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Abstract:Lipschitz regularized f-divergences are constructed by imposing a bound on the Lipschitz constant of the discriminator in the variational representation. They interpolate between the Wasserstein metric and f-divergences and provide a flexible family of loss functions for non-absolutely continuous (e.g. empirical) distributions, possibly with heavy tails. We construct Lipschitz regularized gradient flows on the space of probability measures based on these divergences. Examples of such gradient flows are Lipschitz regularized Fokker-Planck and porous medium partial differential equations (PDEs) for the Kullback-Leibler and alpha-divergences, respectively. The regularization corresponds to imposing a Courant-Friedrichs-Lewy numerical stability condition on the PDEs. For empirical measures, the Lipschitz regularization on gradient flows induces a numerically stable transporter/discriminator particle algorithm, where the generative particles are transported along the gradient of the discriminator. The gradient structure leads to a regularized Fisher information (particle kinetic energy) used to track the convergence of the algorithm. The Lipschitz regularized discriminator can be implemented via neural network spectral normalization and the particle algorithm generates approximate samples from possibly high-dimensional distributions known only from data. Notably, our particle algorithm can generate synthetic data even in small sample size regimes. A new data processing inequality for the regularized divergence allows us to combine our particle algorithm with representation learning, e.g. autoencoder architectures. The resulting algorithm yields markedly improved generative properties in terms of efficiency and quality of the synthetic samples. From a statistical mechanics perspective the encoding can be interpreted dynamically as learning a better mobility for the generative particles.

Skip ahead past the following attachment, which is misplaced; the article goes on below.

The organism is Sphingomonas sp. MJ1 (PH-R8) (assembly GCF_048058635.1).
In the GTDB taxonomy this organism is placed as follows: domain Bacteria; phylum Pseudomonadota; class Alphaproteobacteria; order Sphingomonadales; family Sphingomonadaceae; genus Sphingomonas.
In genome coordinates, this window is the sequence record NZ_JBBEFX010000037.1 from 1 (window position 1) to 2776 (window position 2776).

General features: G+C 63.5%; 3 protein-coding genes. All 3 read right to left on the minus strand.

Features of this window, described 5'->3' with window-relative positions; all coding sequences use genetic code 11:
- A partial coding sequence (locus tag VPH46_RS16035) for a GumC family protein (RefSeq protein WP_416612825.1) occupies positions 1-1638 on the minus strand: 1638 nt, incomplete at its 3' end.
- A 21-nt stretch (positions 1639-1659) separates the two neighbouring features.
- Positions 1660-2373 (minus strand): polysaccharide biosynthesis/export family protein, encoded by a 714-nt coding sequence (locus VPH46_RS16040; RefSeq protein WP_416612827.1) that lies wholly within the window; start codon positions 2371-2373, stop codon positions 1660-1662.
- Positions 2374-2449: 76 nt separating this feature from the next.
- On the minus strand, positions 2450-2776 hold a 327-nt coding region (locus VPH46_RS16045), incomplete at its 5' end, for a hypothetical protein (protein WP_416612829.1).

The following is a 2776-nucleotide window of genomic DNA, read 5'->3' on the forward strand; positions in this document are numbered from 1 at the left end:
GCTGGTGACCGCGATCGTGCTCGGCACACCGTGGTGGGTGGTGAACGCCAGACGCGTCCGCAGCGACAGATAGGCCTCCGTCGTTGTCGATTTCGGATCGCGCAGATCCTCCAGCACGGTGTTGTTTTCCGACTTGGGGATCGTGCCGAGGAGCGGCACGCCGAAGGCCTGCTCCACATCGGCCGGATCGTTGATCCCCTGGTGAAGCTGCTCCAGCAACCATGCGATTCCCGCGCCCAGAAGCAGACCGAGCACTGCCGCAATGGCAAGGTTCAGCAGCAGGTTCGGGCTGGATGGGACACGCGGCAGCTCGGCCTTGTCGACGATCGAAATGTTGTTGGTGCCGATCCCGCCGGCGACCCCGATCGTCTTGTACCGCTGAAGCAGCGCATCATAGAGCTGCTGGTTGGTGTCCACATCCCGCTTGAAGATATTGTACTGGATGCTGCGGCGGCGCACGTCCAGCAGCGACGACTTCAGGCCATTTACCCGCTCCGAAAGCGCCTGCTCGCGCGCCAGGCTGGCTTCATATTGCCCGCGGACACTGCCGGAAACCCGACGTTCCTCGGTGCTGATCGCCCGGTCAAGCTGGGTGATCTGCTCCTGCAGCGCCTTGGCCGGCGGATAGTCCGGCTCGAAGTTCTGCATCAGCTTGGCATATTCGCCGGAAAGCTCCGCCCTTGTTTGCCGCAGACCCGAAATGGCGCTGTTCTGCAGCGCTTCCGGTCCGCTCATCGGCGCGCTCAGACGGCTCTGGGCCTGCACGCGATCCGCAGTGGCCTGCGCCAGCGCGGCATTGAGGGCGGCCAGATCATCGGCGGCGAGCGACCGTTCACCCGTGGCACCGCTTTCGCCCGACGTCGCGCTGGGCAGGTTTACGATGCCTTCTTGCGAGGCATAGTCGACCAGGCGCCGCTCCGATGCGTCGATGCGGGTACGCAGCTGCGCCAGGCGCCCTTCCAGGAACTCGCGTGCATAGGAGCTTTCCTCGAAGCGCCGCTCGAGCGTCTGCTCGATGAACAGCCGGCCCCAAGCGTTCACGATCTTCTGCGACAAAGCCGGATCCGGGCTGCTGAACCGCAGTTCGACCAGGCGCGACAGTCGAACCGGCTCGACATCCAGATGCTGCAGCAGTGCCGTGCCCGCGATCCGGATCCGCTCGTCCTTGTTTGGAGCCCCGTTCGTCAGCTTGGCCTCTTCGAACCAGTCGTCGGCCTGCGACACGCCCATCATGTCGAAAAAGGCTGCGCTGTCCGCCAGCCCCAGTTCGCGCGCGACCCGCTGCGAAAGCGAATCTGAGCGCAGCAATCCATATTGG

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Abstract:Probabilistic graphical models are a fundamental tool in probabilistic modeling, machine learning and artificial intelligence. They allow us to integrate in a natural way expert knowledge, physical modeling, heterogeneous and correlated data and quantities of interest. For exactly this reason, multiple sources of model uncertainty are inherent within the modular structure of the graphical model. In this paper we develop information-theoretic, robust uncertainty quantification methods and non-parametric stress tests for directed graphical models to assess the effect and the propagation through the graph of multi-sourced model uncertainties to quantities of interest. These methods allow us to rank the different sources of uncertainty and correct the graphical model by targeting its most impactful components with respect to the quantities of interest. Thus, from a machine learning perspective, we provide a mathematically rigorous approach to correctability that guarantees a systematic selection for improvement of components of a graphical model while controlling potential new errors created in the process in other parts of the model. We demonstrate our methods in two physico-chemical examples, namely quantum scale-informed chemical kinetics and materials screening to improve the efficiency of fuel cells.

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Abstract:We present an information-based uncertainty quantification method for general Markov Random Fields. Markov Random Fields (MRF) are structured, probabilistic graphical models over undirected graphs, and provide a fundamental unifying modeling tool for statistical mechanics, probabilistic machine learning, and artificial intelligence. Typically MRFs are complex and high-dimensional with nodes and edges (connections) built in a modular fashion from simpler, low-dimensional probabilistic models and their local connections; in turn, this modularity allows to incorporate available data to MRFs and efficiently simulate them by leveraging their graph-theoretic structure. Learning graphical models from data and/or constructing them from physical modeling and constraints necessarily involves uncertainties inherited from data, modeling choices, or numerical approximations. These uncertainties in the MRF can be manifested either in the graph structure or the probability distribution functions, and necessarily will propagate in predictions for quantities of interest. Here we quantify such uncertainties using tight, information based bounds on the predictions of quantities of interest; these bounds take advantage of the graphical structure of MRFs and are capable of handling the inherent high-dimensionality of such graphical models. We demonstrate our methods in MRFs for medical diagnostics and statistical mechanics models. In the latter, we develop uncertainty quantification bounds for finite size effects and phase diagrams, which constitute two of the typical predictions goals of statistical mechanics modeling.

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